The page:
Silver tridrachm of Gaius Caligula

Roman, early 1st century AD
Minted on the island of Crete

The emperor as God

There are many examples from history which show how easy for a supreme ruler in a polytheistic society (that is, one that worships more than one god) to become regarded as some kind of living god. In the Roman Empire divine honours were conferred upon deceased emperors. Although it was acceptable for a recently dead emperor to be regarded as divine, contemporary historians could be very hostile towards a living emperor whose godly pretensions became too apparent to the élite at Rome. One of the best known examples is that of the notorious emperor Gaius Caligula (AD 37-41) about whom a number of colourful anecdotes exist.

However, the idea of the emperor as god was not such a problem among the ordinary people, or those who lived in the provinces of the empire. In Roman Lyons (Lugdunum) in France, for example, a monumental altar was built to the emperor Augustus (31 BC-AD 14) during his lifetime. In the eastern provinces, which had long been used to ideas of the god-king inherited from Hellenistic times, there are many examples in art which contain suggestions of the emperor as living god.

This coin of Caligula is a good example. It is a Roman Provincial coin, minted on the island of Crete. It shows Caligula with a sceptre over his shoulder to liken him to 'Dictaean Zeus', a local version of the king of the Classical gods. The reverse (back) of the coin bears an image of Caligula's deceased and deified predecessor Augustus (27 BC - AD 14) in a pose also associated with Zeus. His head is crowned with rays suggesting that the deified emperor had taken his place among the stars in heaven.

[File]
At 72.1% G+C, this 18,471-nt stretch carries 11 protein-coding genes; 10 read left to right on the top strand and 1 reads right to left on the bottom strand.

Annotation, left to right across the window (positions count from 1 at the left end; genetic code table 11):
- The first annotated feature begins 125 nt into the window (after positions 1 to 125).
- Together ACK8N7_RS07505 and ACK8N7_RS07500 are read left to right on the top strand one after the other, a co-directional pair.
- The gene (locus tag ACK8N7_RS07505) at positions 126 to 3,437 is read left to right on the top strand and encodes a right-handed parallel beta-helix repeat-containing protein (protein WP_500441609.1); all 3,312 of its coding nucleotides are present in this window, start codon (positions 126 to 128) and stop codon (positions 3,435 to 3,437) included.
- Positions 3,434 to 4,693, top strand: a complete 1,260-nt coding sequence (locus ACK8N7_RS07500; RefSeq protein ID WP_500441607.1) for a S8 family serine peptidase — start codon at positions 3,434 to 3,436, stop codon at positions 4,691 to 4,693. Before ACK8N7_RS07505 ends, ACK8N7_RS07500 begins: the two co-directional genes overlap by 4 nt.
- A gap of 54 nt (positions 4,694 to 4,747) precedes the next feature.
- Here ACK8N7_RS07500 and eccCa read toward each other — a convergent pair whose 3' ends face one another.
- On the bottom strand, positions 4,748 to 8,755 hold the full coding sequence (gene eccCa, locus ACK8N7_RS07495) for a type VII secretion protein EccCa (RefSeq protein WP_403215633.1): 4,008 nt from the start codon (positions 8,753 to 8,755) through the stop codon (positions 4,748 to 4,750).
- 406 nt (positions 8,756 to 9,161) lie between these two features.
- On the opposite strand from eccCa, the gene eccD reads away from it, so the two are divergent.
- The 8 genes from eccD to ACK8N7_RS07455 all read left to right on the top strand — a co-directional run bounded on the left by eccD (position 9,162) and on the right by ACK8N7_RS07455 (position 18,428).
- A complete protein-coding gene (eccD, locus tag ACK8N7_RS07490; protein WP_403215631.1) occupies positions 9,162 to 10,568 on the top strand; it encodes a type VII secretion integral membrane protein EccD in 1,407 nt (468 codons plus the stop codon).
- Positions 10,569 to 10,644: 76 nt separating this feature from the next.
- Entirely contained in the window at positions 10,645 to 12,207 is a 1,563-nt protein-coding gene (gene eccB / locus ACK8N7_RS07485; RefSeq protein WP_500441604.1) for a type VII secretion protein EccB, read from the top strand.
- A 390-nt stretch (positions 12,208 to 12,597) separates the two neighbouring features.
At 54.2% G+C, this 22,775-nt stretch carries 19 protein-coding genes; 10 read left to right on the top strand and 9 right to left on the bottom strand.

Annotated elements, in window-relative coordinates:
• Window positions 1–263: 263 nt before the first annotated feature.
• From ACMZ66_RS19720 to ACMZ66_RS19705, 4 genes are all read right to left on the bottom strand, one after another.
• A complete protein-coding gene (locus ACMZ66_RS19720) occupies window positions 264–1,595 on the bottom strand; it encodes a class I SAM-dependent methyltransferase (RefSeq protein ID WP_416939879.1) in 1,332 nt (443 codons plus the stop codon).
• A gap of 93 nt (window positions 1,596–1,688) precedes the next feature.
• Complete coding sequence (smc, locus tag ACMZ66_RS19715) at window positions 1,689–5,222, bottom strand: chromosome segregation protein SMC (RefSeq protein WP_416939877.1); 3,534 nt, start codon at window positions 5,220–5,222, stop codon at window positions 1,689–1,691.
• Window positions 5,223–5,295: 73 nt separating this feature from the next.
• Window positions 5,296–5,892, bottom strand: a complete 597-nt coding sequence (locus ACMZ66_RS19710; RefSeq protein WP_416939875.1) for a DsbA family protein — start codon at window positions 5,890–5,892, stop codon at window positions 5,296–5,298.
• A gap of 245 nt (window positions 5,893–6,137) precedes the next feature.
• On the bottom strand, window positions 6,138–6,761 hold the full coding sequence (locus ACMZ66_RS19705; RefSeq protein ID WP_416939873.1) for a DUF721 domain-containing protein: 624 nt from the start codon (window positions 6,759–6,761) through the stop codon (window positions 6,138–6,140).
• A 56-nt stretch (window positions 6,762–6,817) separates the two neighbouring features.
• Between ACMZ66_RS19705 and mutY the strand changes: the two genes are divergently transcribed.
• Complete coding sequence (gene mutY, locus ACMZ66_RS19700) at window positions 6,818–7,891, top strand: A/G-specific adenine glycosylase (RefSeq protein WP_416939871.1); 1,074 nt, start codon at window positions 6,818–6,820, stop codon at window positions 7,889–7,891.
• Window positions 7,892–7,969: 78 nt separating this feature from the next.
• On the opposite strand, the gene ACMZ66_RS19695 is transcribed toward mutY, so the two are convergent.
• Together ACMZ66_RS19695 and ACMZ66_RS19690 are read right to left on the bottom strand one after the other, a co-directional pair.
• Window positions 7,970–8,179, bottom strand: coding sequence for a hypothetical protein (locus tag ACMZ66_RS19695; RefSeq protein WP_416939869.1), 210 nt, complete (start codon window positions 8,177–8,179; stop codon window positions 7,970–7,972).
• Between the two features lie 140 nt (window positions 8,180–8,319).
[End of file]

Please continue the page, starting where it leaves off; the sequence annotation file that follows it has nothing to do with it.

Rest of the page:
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Silver tridrachm of Gaius Caligula

Silver tridrachm of Gaius Caligula, early 1st century AD

  • Prince on horseback, possibly Caligula, Rome, 1 - 50 AD

    Prince on horseback, possibly Caligula, Rome, 1 - 50 AD


More information


A. Burnett, M. Amandry and P.P. Ripollès, Roman provincial coinage, vol. 1 (London, The British Museum Press, 1992)

A. Barrett, Caligula: the corruption of po (Yale University Press, 1998)

C. Scarre, Chronicle of the Roman emperor (London, Thames & Hudson, 1997)


Diameter: 23.000 mm
Weight: 7.550 g

Museum number

CM 1842-07-26-4 (BMC (Crete) 2)



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